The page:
For the past three seasons, Casey has been an assistant coach with Dallas and he gets at least some of the credit for the Mavericks improved defense this year.
Perhaps Casey is a little light in NBA head coaching experience, but what he did in Minnesota was impressive and he is widely regarded as deserving a second chance at head coach.
There are other possible candidates with NBA head coaching experience that Colangelo could consider.
In his only season as a head coach in 2008-09, Michael Curry led the Pistons to a 39-43 record and their last playoff appearance while they held opponents under 95 points per game.
The Raptors own P.J. Carlesimo has head coaching experience, but he has already been eliminated from the search by Colangelo.
It is anticipated that John Keuster will be released by the Pistons after two tumultuous seasons.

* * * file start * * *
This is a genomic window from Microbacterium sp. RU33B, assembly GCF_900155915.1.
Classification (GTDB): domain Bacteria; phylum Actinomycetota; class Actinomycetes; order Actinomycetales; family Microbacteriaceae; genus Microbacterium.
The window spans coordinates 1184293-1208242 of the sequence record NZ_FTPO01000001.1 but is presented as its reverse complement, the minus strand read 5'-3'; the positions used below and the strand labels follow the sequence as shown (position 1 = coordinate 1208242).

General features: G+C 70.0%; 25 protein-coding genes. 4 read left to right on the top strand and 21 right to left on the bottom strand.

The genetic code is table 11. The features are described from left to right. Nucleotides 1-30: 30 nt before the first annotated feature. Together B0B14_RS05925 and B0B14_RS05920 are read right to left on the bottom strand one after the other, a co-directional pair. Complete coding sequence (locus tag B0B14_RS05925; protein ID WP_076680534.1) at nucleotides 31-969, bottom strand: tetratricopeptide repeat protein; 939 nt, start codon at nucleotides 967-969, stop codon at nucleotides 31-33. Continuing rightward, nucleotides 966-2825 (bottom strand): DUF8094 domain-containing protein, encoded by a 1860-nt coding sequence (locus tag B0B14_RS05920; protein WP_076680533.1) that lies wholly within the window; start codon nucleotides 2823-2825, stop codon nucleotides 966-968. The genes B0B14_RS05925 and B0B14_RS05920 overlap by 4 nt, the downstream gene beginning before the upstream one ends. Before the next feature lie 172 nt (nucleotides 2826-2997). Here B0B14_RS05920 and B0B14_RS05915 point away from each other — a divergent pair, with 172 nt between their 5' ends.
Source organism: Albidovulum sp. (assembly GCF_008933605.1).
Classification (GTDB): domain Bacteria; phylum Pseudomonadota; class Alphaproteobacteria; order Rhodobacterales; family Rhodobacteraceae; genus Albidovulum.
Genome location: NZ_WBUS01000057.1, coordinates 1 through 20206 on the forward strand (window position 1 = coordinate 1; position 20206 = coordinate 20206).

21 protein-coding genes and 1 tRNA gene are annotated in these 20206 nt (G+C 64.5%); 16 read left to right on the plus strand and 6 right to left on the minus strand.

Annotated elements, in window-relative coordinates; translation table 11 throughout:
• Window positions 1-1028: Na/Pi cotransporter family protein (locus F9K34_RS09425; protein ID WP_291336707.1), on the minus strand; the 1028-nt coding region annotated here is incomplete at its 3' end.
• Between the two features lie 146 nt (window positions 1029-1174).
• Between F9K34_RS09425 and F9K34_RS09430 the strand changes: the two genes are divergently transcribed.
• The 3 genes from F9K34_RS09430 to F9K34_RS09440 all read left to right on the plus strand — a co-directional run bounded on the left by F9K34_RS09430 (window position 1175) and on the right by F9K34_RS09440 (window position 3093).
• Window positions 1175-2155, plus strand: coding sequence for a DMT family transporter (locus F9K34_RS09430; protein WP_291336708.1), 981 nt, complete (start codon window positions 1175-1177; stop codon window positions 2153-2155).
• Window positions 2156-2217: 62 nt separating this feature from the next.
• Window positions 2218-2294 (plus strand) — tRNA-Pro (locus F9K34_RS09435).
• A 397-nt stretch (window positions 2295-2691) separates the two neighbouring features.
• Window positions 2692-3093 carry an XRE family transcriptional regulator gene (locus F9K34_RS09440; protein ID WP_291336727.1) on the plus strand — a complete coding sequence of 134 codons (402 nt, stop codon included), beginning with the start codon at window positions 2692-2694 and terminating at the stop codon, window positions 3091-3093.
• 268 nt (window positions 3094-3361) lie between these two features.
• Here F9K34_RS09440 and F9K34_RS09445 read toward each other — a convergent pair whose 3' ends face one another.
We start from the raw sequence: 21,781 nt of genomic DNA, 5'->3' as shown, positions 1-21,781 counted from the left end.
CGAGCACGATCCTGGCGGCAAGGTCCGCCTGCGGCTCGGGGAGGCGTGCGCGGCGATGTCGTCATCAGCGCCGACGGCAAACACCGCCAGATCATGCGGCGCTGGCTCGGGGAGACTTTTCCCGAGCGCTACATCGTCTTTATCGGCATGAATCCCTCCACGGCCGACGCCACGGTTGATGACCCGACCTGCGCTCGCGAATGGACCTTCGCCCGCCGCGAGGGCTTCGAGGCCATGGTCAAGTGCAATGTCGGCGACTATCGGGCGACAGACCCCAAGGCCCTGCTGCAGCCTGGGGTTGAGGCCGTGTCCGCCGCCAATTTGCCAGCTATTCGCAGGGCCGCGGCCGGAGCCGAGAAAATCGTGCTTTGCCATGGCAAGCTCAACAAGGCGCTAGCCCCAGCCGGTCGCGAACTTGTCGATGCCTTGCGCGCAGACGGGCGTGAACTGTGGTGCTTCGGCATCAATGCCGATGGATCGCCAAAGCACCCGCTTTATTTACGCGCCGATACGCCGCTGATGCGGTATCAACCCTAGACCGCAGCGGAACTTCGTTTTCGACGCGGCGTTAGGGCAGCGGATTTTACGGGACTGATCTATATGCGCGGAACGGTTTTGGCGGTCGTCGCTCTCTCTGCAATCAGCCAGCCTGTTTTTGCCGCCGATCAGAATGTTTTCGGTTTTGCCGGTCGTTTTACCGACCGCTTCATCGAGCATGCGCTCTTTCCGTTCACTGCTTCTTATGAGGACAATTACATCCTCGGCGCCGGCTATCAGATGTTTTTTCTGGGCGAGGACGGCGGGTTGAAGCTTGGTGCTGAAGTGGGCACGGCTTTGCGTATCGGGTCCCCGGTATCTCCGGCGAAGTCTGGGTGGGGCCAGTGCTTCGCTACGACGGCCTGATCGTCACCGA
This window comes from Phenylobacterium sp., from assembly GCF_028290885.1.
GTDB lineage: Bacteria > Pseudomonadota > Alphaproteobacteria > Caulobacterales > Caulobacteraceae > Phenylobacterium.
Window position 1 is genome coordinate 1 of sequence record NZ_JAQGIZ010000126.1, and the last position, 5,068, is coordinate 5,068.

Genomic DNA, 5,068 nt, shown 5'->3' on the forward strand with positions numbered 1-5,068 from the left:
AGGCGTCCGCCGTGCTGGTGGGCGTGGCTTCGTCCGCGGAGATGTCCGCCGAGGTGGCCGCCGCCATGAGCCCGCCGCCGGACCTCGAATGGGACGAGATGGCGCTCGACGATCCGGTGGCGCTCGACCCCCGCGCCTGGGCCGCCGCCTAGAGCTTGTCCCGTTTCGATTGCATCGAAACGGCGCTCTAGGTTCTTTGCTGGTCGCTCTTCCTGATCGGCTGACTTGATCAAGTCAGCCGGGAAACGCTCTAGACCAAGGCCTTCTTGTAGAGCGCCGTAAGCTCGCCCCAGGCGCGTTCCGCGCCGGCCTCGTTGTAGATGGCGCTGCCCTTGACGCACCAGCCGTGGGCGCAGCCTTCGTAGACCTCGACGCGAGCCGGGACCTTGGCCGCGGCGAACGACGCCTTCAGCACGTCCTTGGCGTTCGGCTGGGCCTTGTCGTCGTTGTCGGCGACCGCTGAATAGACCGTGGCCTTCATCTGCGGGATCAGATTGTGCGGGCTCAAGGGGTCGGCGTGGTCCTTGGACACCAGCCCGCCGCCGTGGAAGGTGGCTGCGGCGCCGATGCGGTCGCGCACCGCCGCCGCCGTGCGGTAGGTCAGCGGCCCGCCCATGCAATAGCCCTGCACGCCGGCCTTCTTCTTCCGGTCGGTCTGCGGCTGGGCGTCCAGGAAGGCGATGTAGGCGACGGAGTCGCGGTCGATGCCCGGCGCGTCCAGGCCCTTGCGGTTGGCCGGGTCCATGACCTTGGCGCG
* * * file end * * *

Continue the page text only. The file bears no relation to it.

There are also some assistant coaches in the NBA that might get an interview even though it is hard to see how they could meet Colangelo’s hiring criteria.
Mike Budenholzer has been an assistant coach with the Spurs for 15 years.
Brian Shaw joined the Lakers coaching staff in 2005 and many thought he was being groomed to replace Phil Jackson on his retirement.
Bill Laimbeer is currently an assistant coach with the Timberwolves but is best known as the highly successful coach and general manger of the WNBA Detroit Shock and as a four-time NBA All-Star center.
There also is long list names being bandied about without NBA coaching experience, but they do not meet any of Colangelo’s stated requirements, and there is no need to take that kind of risk.
The last three head coaches in Toronto were Kevin O’Neill, Sam Mitchell, and Jay Triano, and they all had one thing in common, they were all rookies. This time the Raptors have several high quality candidates with NBA head coaching experience, pedigree, and at least some measure of success to pursue in their search, and after only making the playoffs twice in the past eight years, the Raptors are very unlikely to want to go down the rookie road again.
Send in your comments or questions about the Toronto Raptors or anything else in the NBA to my weekly NBA chat and check back on Thursday at noon ET for a response.